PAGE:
Everyone has heard of Niagara Falls, Victoria Falls and Angel Falls. Rather than fighting the crowds, why don’t you seek out one of the many lesser known yet equally impressive waterfalls around the world? In countries with a significant amount of wilderness, such as across Scandinavia, you will discover impressive cascades around almost every corner. Read on to discover our favourite five waterfalls that you’ve probably never heard of before.
Seljalandsfoss & Gljúfrafoss, Iceland
Have you ever wanted to walk behind a waterfall and view the cascading curtain of water from a completely unique perspective? Located on the Ring Road, not too far from the town of Vik, Seljalandsfoss plummets for sixty feet over a former sea cliff with a cave nestled behind it. A path leads behind the waterfall, but ensure that you’re wearing adequate waterproof clothing as you’re certain to get soaked! An added bonus lies just 700 metres north and you’ll find the ‘Secret Waterfall’, Gljúfrafoss hidden within a canyon. Climb inside via a crack in the cliff face to get up close and personal to this seldom visited cascade.
Iguazu Falls, Argentina
Most visitors to South America who are in search of the perfect waterfall will flock to Angel Falls, but these Argentinian falls should be on everyone’s itinerary. Iguazu is a collection of 275 separate waterfalls that fall for two miles along the river that flows down the border with Brazil, providing an epic scene of cascading water and plenty of spray. Ensure that you head to the area known as Devil’s Throat, a ‘U’ shaped chasm where the falls are at their most powerful and the walkway leads you directly into the mist.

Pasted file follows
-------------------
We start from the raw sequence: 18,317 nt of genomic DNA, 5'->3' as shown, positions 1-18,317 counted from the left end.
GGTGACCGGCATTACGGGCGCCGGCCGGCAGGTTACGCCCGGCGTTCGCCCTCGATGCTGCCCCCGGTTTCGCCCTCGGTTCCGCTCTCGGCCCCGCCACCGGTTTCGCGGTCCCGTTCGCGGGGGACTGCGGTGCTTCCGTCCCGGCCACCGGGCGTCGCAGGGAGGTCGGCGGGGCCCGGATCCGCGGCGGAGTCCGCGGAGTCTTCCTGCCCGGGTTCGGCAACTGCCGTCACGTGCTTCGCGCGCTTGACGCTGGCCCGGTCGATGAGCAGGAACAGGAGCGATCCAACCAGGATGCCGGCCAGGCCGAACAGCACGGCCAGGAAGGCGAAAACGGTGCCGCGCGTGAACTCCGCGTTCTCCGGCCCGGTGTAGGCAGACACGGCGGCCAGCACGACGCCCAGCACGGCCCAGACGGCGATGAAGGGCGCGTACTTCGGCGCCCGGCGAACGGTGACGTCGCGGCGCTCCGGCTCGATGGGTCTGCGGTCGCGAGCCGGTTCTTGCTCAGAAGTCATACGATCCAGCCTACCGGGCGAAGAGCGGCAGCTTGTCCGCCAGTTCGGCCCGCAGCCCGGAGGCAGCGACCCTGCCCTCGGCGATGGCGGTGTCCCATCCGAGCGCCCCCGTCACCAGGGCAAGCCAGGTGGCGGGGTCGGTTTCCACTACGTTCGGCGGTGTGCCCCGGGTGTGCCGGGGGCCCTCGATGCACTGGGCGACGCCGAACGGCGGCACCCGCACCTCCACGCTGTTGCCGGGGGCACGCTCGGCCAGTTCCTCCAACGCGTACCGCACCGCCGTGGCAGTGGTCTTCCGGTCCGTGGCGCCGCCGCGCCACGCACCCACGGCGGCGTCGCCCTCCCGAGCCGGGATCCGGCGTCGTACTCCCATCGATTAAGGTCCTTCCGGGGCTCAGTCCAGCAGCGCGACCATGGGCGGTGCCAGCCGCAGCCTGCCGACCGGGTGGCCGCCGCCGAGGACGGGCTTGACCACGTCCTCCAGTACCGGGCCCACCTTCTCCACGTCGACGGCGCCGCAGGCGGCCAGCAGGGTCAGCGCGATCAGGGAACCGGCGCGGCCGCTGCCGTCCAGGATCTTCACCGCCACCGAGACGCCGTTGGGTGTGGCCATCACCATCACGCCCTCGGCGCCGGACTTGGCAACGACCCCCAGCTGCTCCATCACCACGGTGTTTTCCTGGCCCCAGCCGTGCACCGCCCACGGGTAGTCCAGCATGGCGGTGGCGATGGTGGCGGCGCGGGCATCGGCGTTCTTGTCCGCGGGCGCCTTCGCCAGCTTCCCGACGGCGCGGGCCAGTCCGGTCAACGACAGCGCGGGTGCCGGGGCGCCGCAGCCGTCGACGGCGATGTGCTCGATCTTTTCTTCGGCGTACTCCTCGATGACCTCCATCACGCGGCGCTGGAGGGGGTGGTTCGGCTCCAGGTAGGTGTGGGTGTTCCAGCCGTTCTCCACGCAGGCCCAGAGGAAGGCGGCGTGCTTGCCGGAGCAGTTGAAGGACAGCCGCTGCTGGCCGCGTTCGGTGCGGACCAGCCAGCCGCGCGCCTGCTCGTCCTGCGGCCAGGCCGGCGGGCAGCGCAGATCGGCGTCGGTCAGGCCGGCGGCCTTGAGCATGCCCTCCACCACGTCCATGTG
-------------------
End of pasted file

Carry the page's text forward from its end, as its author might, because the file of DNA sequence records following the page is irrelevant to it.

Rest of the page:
Thac May, Vietnam
Also known as the ‘Cloud Waterfall’, Thac May is little known to those outside of Vietnam despite being both an incredible sight and an idyllic place to swim. The waterfall cascades down nine levels of water that locals attribute to the tracks of nine ferries after they returned to the sky according to legend. It is possible to climb the waterfalls, bathe in the pools formed on each level, and dive down into the water below.
Steall Falls, Scotland
Part of the allure of a little-visited waterfall is the search to find it. Steall Falls in located in a Glen at the base of Ben Nevis in Scotland, and is only accessible by foot. Visitors must park in the car park and take the precarious route through the gorge, climbing over boulders and scrambling across small waterfalls. The end of the path opens up into a vast valley, surrounded by mountains and covered in wild flowers. Steall Falls tumbles down a cliff on the far side of the valley, on the other side of a river. Other than wading across, the only route over the river is to brave the steel rope bridge.
Sutherland Falls, New Zealand
Although Sutherland Falls is one of the most impressive waterfalls in New Zealand, its remote location keeps the majority of tourists away. To view the falls for yourself, you must embark on a 14.5 mile trek on the Milford Sound Trek or book onto a scenic fly-over. Although the falls appear to be one long drop, they are in fact three separate steps in quick succession, cascading down the mountainside from two lakes that flow into the Arthur River. The combination of green cliffs covered in vegetation, snow-capped peaks and the glimpse of sparkling blue water at the top of the waterfall adds to the dramatic scene.
Emma Lavelle is a UK based writer and photographer and has her own blog Field and Nest.